Report from Alberta anti-racism advisory council targets health-care cuts, hate crime laws
Wide-ranging recommendations call for policing reform, changes to curriculum
In a long-awaited report, Alberta's anti-racism advisory council is calling on the province to reverse health-care layoffs it says will disproportionately target women of colour and recent immigrants.
Released Friday, the report details 48 recommendations to help tackle systemic racism in Alberta. The report's release comes nearly four months after it was formally submitted to the government.
"It's shameful that this report sat on the minister's desk for months as racism and hate-motivated attacks continue to rise in Alberta," NDP MLA Irfan Sabir said in a statement.
The report's wide-ranging recommendations include suggested policing reforms, improved access to anti-racism resources and equitable changes to provincial grant programs.
The report takes aim at the government's plan to lay off up to 11,000 Alberta Health Services employees, most of whom work in laboratory, linen and cleaning services.
"The Alberta Anti-Racism Advisory Council strongly recommends that [the] Minister of Health and Alberta Health Services stop these layoffs and protect the racialized workers who will be adversely impacted, economically and socially, by these layoffs," the report says.
Steve Buick, press secretary to Health Minister Tyler Shandro, said many of Alberta's health-care services are already provided by independent contractors.
"The government does not need to be directly in the business of running things like cafeterias and laundry," Buick said in a statement.
Buick has not said whether Shandro would accept the recommendation.
The committee dedicates one of six sections to justice system reforms, including the need for legislated anti-racism training for police officers and the mandated collection of race-based statistics by all police forces in the province.
It also calls on the province to work with the federal government to strengthen hate crime laws.
In a news release, the Alberta government said it has already taken action on some recommendations, including legislation to accelerate the recognition of newcomers' professional credentials and a hate crime coordination committee to share information across jurisdictions.
The council recommends the government provide sustainable funding for the hate crimes committee to fulfil its role in tracking and reporting hate incidents, while supporting victims.
The UCP government appointed new council members earlier this year, replacing those selected by the previous NDP government when it struck the advisory council in early 2019.
The recommendations were developed before the new appointments, but the current members approved and submitted them in February to Leela Sharon Aheer, the minister of culture, multiculturalism and status of women.
The report says that to create greater accountability, the province should establish an ombudsperson with punitive powers to investigate all complaints against police.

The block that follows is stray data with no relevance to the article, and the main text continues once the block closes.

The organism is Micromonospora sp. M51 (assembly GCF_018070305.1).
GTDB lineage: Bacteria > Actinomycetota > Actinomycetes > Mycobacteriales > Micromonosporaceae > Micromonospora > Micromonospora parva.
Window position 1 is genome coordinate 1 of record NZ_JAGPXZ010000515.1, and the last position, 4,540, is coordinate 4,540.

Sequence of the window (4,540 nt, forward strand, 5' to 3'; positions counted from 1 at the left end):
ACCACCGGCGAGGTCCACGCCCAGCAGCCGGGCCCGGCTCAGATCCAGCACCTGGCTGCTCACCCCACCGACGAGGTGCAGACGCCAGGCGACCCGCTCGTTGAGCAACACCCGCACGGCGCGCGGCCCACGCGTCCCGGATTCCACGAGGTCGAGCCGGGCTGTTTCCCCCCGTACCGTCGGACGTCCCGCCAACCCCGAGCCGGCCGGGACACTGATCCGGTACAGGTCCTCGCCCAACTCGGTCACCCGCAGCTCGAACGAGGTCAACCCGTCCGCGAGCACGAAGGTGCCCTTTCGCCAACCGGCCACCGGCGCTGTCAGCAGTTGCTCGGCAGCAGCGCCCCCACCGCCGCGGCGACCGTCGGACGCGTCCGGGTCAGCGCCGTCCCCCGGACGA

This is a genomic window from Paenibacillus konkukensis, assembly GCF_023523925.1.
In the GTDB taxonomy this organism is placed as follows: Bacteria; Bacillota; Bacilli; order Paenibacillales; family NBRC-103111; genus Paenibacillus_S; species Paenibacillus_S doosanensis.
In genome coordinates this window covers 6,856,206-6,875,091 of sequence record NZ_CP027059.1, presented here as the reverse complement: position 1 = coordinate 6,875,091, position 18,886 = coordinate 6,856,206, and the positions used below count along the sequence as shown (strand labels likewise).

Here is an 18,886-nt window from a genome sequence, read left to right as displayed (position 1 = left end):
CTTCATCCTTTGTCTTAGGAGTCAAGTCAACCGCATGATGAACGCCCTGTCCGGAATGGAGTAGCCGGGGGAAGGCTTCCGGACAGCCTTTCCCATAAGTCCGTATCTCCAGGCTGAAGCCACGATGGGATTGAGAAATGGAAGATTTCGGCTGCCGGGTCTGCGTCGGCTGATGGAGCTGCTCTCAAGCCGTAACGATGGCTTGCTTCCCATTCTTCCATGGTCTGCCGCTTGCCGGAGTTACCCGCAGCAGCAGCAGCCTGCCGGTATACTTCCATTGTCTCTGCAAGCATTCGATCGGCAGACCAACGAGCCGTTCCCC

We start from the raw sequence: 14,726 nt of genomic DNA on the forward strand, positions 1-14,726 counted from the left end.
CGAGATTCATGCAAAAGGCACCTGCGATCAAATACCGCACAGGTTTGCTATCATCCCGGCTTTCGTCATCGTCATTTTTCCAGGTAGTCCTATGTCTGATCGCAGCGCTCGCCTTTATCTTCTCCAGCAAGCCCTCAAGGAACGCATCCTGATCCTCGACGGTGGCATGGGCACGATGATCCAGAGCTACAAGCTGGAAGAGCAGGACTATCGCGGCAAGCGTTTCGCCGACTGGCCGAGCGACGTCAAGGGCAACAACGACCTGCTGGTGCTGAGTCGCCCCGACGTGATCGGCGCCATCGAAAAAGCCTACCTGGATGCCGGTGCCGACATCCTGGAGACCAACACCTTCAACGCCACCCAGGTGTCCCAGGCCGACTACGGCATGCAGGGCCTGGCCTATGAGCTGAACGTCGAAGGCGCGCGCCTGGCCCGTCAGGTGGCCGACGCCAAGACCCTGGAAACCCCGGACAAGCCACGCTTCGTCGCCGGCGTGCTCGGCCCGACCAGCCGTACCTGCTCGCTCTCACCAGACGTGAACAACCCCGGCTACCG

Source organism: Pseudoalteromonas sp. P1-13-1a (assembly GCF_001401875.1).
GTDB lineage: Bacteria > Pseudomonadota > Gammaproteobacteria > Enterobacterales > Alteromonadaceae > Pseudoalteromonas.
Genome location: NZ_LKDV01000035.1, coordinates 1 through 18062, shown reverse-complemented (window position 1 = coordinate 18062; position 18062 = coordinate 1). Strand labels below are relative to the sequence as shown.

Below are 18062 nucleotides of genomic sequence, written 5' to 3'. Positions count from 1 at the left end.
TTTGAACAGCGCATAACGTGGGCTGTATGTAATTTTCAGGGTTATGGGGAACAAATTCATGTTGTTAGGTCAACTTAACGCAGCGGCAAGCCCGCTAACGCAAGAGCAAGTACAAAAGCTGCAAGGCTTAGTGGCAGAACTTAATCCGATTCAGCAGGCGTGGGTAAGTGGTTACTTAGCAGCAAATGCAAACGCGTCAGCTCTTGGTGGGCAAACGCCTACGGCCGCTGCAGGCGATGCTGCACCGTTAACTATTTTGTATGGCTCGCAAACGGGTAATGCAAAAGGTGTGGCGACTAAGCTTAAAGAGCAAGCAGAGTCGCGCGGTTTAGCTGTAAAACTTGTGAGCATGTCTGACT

A separate office should be established to advance racial equity in the Alberta public service, while investigating complaints of unfair treatment, discrimination and harassment, the report says.
The recommendations then turn to education, with calls to ensure Alberta students are taught about systemic racism and its connection to the "the systemic disrespecting of the human rights" of Black, Indigenous and people of colour.
"This requires a shared understanding of the historical roots of racism and how the history of discrimination within institutions such as public education has contributed to the erosion of human dignity," the report says.
The government has faced widespread criticism of its draft K-6 curriculum, with critics saying Indigenous people are an afterthought and residential schools are addressed too late.
The advisory council calls on the province to make education accessible in Indigenous languages and to include Indigenous and non-Eurocentric values into the curriculum.
In a statement, Aheer thanked the council members and said she looked forward to working with cabinet to address the recommendations.
Marco Luciano, director of the temporary foreign worker advocacy group Migrante Alberta, called the council's recommendations a "move forward in addressing the ongoing systemic racism in the province."
But he said they are also general and do not give enough attention, including in the recommendation about the AHS layoffs, to the challenges facing immigrants who aren't permanent residents.
"The problem with that is that in times of layoffs or terminations because of these cutbacks, these workers — whose survival in Canada is tied to their employer — will be in a very precarious position," Luciano said.
He said the government and council should have more discussions with the communities affected, who "should also be able to understand what the recommendations are about, because it is about them."
With files from Jennie Russell